Luna Shine Big And Bright Over San Francisco

Band speaks sparingly and goes all out in playing its lulling pop melodies.

SAN FRANCISCO -- Luna walked on stage at San Francisco's Fillmore Monday night like a band who'd been there many times before. They had a job to do.

And they were determined to get it done.

They certainly weren't acting like the next big cheese of "alternative rock," riding off an MTV "buzz" clip, or trying to fulfill teeny boppers' pop-star fantasies. No, Dean Wareham and crew carried an air of seasoned veterans. It seemed they knew exactly what they were doing. They were there to play good music and that was all.

To begin the set, former Galaxie 500 frontman Wareham casually walked onto the blue-lit stage, unphased by the cheering. He didn't even put his guitar on, much less say anything to the crowd before the bass player Justin Harwood (ex-Chills), and new drummer Lee Wall broke into "Beautiful You" off of Luna's newest album, Pup Tent.

Wareham sang into an old-fashioned microphone, his voice floating through in a melancholy tone that blended perfectly with the folksy melody. The crowd was mostly quiet, mesmerized by the sound filling the hall. Song after song, Luna drew the audience closer, preferring to speak through their music rather than to revert to stage banter.

Five songs later, Wareham finally stopped to acknowledge the crowd. "We all got massages yesterday," is all he said. The band played its music so effortlessly -- Wareham barely breaking his concentration to move from his microphone -- that it could only come from a perfectly relaxed combo. Whether that was due to the massage, or something more personal and profound is something only the band members know for sure.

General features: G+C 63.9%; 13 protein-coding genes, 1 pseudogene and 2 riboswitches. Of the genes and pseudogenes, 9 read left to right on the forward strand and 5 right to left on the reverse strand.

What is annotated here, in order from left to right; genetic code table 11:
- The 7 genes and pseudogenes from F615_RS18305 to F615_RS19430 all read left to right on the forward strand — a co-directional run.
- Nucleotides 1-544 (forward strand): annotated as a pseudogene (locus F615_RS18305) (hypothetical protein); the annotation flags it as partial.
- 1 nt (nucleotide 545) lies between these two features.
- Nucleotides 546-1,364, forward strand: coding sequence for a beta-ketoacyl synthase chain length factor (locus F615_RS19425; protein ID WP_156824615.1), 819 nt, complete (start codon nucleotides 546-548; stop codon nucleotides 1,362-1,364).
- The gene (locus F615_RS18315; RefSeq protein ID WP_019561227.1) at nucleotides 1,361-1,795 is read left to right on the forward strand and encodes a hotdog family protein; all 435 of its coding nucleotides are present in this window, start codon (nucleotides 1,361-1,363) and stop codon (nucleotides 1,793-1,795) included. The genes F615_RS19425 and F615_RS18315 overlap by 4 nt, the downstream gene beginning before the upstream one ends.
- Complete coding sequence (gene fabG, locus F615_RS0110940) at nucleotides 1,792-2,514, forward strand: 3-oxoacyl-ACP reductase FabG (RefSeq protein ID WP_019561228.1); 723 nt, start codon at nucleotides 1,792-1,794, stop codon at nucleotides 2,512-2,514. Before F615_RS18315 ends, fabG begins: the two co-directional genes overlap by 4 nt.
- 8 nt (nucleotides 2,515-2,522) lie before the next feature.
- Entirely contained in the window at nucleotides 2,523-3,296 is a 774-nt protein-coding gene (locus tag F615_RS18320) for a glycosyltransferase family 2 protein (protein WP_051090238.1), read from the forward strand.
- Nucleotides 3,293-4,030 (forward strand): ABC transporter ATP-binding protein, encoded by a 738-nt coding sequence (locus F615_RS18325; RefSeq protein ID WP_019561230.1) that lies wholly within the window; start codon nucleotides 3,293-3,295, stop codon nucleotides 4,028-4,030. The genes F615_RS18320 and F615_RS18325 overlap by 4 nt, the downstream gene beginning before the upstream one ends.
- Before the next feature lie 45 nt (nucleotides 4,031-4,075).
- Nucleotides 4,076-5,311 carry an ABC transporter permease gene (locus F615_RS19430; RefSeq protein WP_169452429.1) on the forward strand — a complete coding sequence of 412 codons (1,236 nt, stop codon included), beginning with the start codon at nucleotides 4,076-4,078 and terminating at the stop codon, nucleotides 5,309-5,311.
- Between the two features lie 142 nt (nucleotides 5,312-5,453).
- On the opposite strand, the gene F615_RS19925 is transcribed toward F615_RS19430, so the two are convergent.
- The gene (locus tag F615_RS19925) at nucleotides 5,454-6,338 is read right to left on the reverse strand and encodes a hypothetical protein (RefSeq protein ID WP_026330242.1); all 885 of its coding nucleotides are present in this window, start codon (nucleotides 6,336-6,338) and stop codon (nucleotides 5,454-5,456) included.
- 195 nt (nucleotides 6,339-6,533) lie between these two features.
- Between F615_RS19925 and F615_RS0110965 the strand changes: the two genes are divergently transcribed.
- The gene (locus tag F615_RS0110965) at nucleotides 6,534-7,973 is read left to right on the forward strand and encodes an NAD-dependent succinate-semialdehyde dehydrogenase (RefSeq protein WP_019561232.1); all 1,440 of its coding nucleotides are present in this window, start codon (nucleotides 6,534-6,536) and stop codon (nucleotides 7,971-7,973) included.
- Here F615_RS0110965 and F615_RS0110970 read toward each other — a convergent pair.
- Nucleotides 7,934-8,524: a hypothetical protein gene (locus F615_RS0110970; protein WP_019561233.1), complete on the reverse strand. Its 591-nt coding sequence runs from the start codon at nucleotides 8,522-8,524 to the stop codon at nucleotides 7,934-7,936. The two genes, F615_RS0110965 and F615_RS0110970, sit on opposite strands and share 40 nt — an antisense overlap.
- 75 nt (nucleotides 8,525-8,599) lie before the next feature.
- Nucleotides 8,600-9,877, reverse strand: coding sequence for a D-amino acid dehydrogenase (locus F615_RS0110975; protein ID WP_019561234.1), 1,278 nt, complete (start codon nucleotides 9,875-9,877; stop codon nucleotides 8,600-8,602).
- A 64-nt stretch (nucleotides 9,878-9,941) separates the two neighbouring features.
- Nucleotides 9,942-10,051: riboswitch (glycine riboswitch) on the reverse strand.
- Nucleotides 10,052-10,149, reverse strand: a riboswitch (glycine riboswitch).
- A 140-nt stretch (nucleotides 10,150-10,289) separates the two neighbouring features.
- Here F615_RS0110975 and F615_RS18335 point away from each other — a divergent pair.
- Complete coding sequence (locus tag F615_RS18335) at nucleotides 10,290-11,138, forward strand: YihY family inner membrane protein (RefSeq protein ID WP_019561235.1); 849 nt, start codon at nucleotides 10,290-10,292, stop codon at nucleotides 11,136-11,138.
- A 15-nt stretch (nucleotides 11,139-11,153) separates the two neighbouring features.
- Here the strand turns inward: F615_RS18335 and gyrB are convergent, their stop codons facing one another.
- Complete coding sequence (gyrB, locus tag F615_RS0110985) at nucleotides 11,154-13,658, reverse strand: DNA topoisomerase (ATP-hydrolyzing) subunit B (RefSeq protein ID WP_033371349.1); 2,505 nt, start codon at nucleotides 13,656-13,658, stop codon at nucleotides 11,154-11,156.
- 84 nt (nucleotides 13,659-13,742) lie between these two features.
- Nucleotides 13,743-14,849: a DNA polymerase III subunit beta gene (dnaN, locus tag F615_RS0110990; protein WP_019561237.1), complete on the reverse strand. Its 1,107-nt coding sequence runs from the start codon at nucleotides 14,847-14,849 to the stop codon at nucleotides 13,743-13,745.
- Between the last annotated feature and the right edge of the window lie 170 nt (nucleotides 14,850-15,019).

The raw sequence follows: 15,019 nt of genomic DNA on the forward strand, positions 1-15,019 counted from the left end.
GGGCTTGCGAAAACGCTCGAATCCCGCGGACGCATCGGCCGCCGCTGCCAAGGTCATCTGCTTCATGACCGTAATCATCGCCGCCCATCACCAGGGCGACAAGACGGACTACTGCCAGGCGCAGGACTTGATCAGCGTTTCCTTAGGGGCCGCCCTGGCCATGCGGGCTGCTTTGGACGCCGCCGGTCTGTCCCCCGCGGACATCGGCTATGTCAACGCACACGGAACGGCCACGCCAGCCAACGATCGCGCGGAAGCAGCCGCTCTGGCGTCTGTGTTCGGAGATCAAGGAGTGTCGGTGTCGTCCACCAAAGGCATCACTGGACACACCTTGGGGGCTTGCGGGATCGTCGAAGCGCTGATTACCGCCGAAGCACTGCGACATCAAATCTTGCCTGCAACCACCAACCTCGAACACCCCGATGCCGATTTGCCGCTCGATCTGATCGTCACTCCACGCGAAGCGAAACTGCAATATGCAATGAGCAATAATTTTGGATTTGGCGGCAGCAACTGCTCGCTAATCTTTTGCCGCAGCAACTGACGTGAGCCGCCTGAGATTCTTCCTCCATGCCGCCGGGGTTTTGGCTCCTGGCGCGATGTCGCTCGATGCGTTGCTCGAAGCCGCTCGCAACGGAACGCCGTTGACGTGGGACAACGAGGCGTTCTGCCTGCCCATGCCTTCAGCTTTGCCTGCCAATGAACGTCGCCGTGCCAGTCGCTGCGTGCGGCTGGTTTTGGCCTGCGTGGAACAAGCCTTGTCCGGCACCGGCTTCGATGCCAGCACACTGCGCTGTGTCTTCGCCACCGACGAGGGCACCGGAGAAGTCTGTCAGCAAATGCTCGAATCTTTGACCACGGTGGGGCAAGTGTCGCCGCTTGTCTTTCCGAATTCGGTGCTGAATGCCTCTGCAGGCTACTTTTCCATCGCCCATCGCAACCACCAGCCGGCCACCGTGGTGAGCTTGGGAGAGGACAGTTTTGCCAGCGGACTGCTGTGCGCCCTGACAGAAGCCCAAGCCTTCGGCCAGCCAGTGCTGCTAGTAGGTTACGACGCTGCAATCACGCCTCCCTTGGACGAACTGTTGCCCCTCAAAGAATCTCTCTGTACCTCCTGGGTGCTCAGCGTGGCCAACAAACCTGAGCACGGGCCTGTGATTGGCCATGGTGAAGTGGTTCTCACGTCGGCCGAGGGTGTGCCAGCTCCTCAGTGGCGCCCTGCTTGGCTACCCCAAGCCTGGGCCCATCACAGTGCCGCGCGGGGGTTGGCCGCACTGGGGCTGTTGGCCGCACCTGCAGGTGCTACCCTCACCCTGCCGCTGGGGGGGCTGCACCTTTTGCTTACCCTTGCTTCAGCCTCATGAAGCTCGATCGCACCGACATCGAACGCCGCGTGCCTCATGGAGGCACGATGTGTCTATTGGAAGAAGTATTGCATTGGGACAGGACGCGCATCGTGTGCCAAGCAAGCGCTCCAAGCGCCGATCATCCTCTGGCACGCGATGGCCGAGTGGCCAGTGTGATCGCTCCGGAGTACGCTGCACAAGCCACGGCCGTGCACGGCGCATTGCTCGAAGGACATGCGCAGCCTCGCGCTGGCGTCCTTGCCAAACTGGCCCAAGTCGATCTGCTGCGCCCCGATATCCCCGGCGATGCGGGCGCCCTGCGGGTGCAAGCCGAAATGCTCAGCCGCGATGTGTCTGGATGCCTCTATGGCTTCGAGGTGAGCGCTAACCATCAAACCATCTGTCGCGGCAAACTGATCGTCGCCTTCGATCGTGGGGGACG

One thing was clear: these guys had something beautiful to say.

Luna played a well-rounded combination of songs off of their four albums, mixing in older favorites with the newer songs for a crowd comprised largely of older fans, some who likely went as far back as Wareham's Galaxie 500 days. At times the songs were so lulling and warm that they brought back memories of sunny road trips with old friends. A crowd pleasing rendition of "Slash Your Tires," from Luna's first album, Lunapark, was mixed together with the newer "I-Hop" and "Tracy I Love You," from Pup Tent.

And while the band threw in a little of everything, Luna's third album, Penthouse, got the most attention. Guitarist Sean Eden's unforgettable twangy guitar riff on "Sideshow," and Wareham's Lou Reed-style vocals in "Chinatown" were only topped by a groove-evoking "23 minutes in Brussels," all from that album.

But what really got the audience going was the dreamy "Tiger Lily Girl," and the set closer "California," off of Betwitched. Two encores later and the band had finished for the night, but only after having made some new friends, as well as having re-established its relationship with longtime fans. [Fri., Oct. 3, 1997, 9 a.m. PDT]